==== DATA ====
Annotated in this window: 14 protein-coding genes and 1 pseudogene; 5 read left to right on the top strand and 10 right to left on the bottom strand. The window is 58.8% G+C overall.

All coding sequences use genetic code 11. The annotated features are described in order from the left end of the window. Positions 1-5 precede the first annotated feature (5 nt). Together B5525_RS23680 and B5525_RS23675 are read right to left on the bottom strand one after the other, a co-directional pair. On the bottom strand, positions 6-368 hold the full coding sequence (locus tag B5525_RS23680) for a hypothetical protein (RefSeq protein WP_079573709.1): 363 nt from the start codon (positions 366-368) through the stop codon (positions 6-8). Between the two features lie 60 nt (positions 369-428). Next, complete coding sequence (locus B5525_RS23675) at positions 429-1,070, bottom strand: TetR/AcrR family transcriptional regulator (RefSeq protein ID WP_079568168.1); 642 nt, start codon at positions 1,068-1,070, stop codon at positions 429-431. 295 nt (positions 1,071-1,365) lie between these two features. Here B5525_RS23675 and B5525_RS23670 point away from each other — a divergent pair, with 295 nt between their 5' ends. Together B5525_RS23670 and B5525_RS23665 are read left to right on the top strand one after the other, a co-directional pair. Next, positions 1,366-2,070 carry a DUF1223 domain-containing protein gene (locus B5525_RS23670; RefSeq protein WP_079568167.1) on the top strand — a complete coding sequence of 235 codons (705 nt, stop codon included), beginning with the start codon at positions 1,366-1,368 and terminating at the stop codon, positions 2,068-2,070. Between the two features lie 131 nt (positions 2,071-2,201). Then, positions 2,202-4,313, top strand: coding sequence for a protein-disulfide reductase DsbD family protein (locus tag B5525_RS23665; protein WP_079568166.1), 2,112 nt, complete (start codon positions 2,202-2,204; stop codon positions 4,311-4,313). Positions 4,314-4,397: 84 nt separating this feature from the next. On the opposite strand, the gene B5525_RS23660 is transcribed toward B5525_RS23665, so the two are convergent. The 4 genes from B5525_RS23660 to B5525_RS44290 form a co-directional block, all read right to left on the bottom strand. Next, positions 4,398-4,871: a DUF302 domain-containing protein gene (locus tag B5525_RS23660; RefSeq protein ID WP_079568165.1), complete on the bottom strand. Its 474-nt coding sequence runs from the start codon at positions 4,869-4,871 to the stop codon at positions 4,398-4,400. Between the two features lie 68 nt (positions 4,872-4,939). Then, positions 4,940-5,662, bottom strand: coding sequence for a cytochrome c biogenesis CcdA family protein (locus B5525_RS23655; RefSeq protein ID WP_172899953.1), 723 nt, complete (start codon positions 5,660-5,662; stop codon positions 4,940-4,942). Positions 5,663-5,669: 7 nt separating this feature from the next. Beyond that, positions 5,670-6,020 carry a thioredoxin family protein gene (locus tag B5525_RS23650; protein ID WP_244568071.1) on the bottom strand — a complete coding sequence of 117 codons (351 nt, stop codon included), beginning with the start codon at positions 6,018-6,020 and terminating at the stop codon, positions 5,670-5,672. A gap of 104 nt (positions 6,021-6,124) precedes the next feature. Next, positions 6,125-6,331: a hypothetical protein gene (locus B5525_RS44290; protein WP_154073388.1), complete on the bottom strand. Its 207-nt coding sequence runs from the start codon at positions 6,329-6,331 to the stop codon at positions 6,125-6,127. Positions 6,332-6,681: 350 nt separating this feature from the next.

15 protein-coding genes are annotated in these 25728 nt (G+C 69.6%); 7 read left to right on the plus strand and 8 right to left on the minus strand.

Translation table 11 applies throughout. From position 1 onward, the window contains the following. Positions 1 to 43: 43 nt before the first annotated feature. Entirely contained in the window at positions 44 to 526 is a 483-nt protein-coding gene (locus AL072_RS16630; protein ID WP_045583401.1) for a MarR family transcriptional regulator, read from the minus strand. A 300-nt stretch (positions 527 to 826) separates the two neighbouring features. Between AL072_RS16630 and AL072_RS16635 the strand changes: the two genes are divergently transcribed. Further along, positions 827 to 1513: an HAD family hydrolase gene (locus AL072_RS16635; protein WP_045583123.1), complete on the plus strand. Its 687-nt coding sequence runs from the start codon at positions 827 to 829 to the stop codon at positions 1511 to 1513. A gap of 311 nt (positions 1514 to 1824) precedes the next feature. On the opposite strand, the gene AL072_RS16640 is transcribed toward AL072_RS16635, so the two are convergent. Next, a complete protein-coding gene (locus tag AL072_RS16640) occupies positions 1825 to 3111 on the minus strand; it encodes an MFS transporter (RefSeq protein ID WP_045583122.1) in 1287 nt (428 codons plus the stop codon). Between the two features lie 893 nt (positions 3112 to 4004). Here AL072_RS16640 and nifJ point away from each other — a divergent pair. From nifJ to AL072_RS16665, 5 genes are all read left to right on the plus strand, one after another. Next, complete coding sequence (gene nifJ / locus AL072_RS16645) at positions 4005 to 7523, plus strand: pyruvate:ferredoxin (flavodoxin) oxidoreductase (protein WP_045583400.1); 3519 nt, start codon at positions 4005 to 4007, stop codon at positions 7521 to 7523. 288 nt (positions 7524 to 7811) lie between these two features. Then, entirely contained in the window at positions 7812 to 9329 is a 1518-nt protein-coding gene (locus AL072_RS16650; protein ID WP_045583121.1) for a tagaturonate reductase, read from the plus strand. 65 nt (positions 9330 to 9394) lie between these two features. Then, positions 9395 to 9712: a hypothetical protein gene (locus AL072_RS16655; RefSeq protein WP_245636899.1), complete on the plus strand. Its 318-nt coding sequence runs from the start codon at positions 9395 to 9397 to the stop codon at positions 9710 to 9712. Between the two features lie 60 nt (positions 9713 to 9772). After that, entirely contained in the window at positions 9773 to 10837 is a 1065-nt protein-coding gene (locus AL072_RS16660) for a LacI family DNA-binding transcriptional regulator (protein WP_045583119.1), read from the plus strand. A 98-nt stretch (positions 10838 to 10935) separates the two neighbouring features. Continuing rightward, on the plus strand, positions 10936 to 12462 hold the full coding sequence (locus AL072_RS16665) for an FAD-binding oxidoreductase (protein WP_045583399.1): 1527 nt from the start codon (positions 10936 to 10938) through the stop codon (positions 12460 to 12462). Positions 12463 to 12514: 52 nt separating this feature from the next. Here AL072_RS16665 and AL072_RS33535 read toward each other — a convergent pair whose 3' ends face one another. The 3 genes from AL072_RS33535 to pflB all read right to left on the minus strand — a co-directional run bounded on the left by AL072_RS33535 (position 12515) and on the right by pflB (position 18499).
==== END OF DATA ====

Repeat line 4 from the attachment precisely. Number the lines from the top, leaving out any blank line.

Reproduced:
Translation table 11 applies throughout. From position 1 onward, the window contains the following. Positions 1 to 43: 43 nt before the first annotated feature. Entirely contained in the window at positions 44 to 526 is a 483-nt protein-coding gene (locus AL072_RS16630; protein ID WP_045583401.1) for a MarR family transcriptional regulator, read from the minus strand. A 300-nt stretch (positions 527 to 826) separates the two neighbouring features. Between AL072_RS16630 and AL072_RS16635 the strand changes: the two genes are divergently transcribed. Further along, positions 827 to 1513: an HAD family hydrolase gene (locus AL072_RS16635; protein WP_045583123.1), complete on the plus strand. Its 687-nt coding sequence runs from the start codon at positions 827 to 829 to the stop codon at positions 1511 to 1513. A gap of 311 nt (positions 1514 to 1824) precedes the next feature. On the opposite strand, the gene AL072_RS16640 is transcribed toward AL072_RS16635, so the two are convergent. Next, a complete protein-coding gene (locus tag AL072_RS16640) occupies positions 1825 to 3111 on the minus strand; it encodes an MFS transporter (RefSeq protein ID WP_045583122.1) in 1287 nt (428 codons plus the stop codon). Between the two features lie 893 nt (positions 3112 to 4004). Here AL072_RS16640 and nifJ point away from each other — a divergent pair. From nifJ to AL072_RS16665, 5 genes are all read left to right on the plus strand, one after another. Next, complete coding sequence (gene nifJ / locus AL072_RS16645) at positions 4005 to 7523, plus strand: pyruvate:ferredoxin (flavodoxin) oxidoreductase (protein WP_045583400.1); 3519 nt, start codon at positions 4005 to 4007, stop codon at positions 7521 to 7523. 288 nt (positions 7524 to 7811) lie between these two features. Then, entirely contained in the window at positions 7812 to 9329 is a 1518-nt protein-coding gene (locus AL072_RS16650; protein ID WP_045583121.1) for a tagaturonate reductase, read from the plus strand. 65 nt (positions 9330 to 9394) lie between these two features. Then, positions 9395 to 9712: a hypothetical protein gene (locus AL072_RS16655; RefSeq protein WP_245636899.1), complete on the plus strand. Its 318-nt coding sequence runs from the start codon at positions 9395 to 9397 to the stop codon at positions 9710 to 9712. Between the two features lie 60 nt (positions 9713 to 9772). After that, entirely contained in the window at positions 9773 to 10837 is a 1065-nt protein-coding gene (locus AL072_RS16660) for a LacI family DNA-binding transcriptional regulator (protein WP_045583119.1), read from the plus strand. A 98-nt stretch (positions 10838 to 10935) separates the two neighbouring features. Continuing rightward, on the plus strand, positions 10936 to 12462 hold the full coding sequence (locus AL072_RS16665) for an FAD-binding oxidoreductase (protein WP_045583399.1): 1527 nt from the start codon (positions 10936 to 10938) through the stop codon (positions 12460 to 12462). Positions 12463 to 12514: 52 nt separating this feature from the next. Here AL072_RS16665 and AL072_RS33535 read toward each other — a convergent pair whose 3' ends face one another. The 3 genes from AL072_RS33535 to pflB all read right to left on the minus strand — a co-directional run bounded on the left by AL072_RS33535 (position 12515) and on the right by pflB (position 18499).